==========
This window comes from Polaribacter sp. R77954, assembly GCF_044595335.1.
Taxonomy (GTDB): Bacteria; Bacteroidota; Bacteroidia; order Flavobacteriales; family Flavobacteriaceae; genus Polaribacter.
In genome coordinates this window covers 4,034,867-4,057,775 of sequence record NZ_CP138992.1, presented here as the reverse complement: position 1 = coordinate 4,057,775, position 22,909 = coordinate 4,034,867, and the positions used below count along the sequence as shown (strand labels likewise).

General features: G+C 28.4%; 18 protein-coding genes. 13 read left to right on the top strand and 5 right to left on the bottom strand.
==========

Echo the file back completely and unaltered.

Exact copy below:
This window comes from Polaribacter sp. R77954, assembly GCF_044595335.1.
Taxonomy (GTDB): Bacteria; Bacteroidota; Bacteroidia; order Flavobacteriales; family Flavobacteriaceae; genus Polaribacter.
In genome coordinates this window covers 4,034,867-4,057,775 of sequence record NZ_CP138992.1, presented here as the reverse complement: position 1 = coordinate 4,057,775, position 22,909 = coordinate 4,034,867, and the positions used below count along the sequence as shown (strand labels likewise).

General features: G+C 28.4%; 18 protein-coding genes. 13 read left to right on the top strand and 5 right to left on the bottom strand.